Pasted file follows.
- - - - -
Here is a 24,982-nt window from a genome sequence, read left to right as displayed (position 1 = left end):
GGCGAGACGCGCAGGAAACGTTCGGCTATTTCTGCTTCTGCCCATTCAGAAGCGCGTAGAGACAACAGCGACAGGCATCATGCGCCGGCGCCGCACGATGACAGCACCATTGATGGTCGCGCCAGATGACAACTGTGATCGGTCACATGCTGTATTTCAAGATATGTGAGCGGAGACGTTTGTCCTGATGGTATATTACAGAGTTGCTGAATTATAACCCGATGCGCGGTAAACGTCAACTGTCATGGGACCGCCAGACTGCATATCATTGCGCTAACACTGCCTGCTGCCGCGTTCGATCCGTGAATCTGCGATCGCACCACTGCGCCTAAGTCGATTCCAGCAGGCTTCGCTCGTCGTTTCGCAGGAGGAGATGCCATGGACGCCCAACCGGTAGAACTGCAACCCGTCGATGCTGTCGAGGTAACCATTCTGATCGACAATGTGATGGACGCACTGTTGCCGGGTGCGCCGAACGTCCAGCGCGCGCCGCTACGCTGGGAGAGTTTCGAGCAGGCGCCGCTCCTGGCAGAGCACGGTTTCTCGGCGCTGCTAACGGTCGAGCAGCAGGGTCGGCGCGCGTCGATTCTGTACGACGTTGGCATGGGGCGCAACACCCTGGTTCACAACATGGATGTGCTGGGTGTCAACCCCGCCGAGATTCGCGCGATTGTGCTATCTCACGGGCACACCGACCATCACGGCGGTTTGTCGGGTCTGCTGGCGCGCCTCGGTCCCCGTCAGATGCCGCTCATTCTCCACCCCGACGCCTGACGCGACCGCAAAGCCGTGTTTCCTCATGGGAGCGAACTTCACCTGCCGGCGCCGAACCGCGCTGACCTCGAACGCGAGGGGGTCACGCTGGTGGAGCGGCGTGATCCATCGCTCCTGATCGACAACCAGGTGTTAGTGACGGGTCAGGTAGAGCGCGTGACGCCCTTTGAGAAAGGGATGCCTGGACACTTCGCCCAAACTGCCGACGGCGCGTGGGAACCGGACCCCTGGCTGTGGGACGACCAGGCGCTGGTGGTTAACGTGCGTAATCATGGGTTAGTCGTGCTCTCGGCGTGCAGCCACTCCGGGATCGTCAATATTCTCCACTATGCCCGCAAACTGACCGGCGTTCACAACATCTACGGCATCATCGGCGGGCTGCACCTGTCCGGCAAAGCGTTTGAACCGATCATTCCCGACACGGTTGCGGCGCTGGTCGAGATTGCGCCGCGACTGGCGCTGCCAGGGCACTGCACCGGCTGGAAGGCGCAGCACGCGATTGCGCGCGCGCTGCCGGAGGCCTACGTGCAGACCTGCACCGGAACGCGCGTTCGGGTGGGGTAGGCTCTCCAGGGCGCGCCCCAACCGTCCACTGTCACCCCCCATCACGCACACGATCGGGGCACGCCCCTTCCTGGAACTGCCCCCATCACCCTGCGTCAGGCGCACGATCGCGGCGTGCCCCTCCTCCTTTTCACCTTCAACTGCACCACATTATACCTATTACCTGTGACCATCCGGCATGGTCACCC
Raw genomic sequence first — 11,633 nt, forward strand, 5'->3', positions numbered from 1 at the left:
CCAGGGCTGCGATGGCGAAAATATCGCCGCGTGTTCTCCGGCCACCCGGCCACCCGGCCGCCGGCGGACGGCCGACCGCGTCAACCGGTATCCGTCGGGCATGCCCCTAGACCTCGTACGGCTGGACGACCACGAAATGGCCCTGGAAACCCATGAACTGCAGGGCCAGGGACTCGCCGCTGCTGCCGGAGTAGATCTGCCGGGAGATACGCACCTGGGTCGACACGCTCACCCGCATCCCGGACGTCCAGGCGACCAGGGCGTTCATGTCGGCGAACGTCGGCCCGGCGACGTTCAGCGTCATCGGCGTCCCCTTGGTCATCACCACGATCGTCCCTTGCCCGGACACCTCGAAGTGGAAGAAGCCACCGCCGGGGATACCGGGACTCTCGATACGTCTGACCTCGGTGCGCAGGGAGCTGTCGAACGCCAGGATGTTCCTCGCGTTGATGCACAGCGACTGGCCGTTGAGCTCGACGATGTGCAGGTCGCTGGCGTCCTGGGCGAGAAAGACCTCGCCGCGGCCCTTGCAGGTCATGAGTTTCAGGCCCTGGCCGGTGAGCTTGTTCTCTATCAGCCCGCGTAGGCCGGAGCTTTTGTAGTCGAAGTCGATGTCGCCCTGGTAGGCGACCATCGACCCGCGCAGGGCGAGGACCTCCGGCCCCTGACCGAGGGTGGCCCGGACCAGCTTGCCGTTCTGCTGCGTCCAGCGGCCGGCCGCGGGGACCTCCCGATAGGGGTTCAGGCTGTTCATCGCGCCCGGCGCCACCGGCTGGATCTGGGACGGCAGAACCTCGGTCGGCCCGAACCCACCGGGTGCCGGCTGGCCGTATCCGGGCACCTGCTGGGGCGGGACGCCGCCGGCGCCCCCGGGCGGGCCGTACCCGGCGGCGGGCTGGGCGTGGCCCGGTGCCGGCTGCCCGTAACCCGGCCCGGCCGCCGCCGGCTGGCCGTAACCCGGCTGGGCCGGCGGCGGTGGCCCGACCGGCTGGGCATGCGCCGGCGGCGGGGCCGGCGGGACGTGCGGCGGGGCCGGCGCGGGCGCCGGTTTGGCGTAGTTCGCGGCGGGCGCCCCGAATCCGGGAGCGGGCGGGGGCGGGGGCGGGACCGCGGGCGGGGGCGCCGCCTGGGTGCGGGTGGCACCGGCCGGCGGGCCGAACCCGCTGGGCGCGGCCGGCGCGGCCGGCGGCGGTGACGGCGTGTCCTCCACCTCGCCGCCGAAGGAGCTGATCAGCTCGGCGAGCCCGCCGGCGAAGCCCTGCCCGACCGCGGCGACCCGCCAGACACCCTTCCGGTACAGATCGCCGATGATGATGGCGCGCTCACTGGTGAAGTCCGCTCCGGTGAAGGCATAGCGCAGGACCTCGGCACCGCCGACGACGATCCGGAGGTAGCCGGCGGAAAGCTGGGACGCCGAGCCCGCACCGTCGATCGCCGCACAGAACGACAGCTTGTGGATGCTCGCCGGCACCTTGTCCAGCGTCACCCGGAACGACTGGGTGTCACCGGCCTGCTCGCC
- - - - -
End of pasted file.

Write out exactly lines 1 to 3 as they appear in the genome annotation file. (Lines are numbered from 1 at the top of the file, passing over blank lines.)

Here is a 24,982-nt window from a genome sequence, read left to right as displayed (position 1 = left end):
GGCGAGACGCGCAGGAAACGTTCGGCTATTTCTGCTTCTGCCCATTCAGAAGCGCGTAGAGACAACAGCGACAGGCATCATGCGCCGGCGCCGCACGATGACAGCACCATTGATGGTCGCGCCAGATGACAACTGTGATCGGTCACATGCTGTATTTCAAGATATGTGAGCGGAGACGTTTGTCCTGATGGTATATTACAGAGTTGCTGAATTATAACCCGATGCGCGGTAAACGTCAACTGTCATGGGACCGCCAGACTGCATATCATTGCGCTAACACTGCCTGCTGCCGCGTTCGATCCGTGAATCTGCGATCGCACCACTGCGCCTAAGTCGATTCCAGCAGGCTTCGCTCGTCGTTTCGCAGGAGGAGATGCCATGGACGCCCAACCGGTAGAACTGCAACCCGTCGATGCTGTCGAGGTAACCATTCTGATCGACAATGTGATGGACGCACTGTTGCCGGGTGCGCCGAACGTCCAGCGCGCGCCGCTACGCTGGGAGAGTTTCGAGCAGGCGCCGCTCCTGGCAGAGCACGGTTTCTCGGCGCTGCTAACGGTCGAGCAGCAGGGTCGGCGCGCGTCGATTCTGTACGACGTTGGCATGGGGCGCAACACCCTGGTTCACAACATGGATGTGCTGGGTGTCAACCCCGCCGAGATTCGCGCGATTGTGCTATCTCACGGGCACACCGACCATCACGGCGGTTTGTCGGGTCTGCTGGCGCGCCTCGGTCCCCGTCAGATGCCGCTCATTCTCCACCCCGACGCCTGACGCGACCGCAAAGCCGTGTTTCCTCATGGGAGCGAACTTCACCTGCCGGCGCCGAACCGCGCTGACCTCGAACGCGAGGGGGTCACGCTGGTGGAGCGGCGTGATCCATCGCTCCTGATCGACAACCAGGTGTTAGTGACGGGTCAGGTAGAGCGCGTGACGCCCTTTGAGAAAGGGATGCCTGGACACTTCGCCCAAACTGCCGACGGCGCGTGGGAACCGGACCCCTGGCTGTGGGACGACCAGGCGCTGGTGGTTAACGTGCGTAATCATGGGTTAGTCGTGCTCTCGGCGTGCAGCCACTCCGGGATCGTCAATATTCTCCACTATGCCCGCAAACTGACCGGCGTTCACAACATCTACGGCATCATCGGCGGGCTGCACCTGTCCGGCAAAGCGTTTGAACCGATCATTCCCGACACGGTTGCGGCGCTGGTCGAGATTGCGCCGCGACTGGCGCTGCCAGGGCACTGCACCGGCTGGAAGGCGCAGCACGCGATTGCGCGCGCGCTGCCGGAGGCCTACGTGCAGACCTGCACCGGAACGCGCGTTCGGGTGGGGTAGGCTCTCCAGGGCGCGCCCCAACCGTCCACTGTCACCCCCCATCACGCACACGATCGGGGCACGCCCCTTCCTGGAACTGCCCCCATCACCCTGCGTCAGGCGCACGATCGCGGCGTGCCCCTCCTCCTTTTCACCTTCAACTGCACCACATTATACCTATTACCTGTGACCATCCGGCATGGTCACCC
Raw genomic sequence first — 11,633 nt, forward strand, 5'->3', positions numbered from 1 at the left: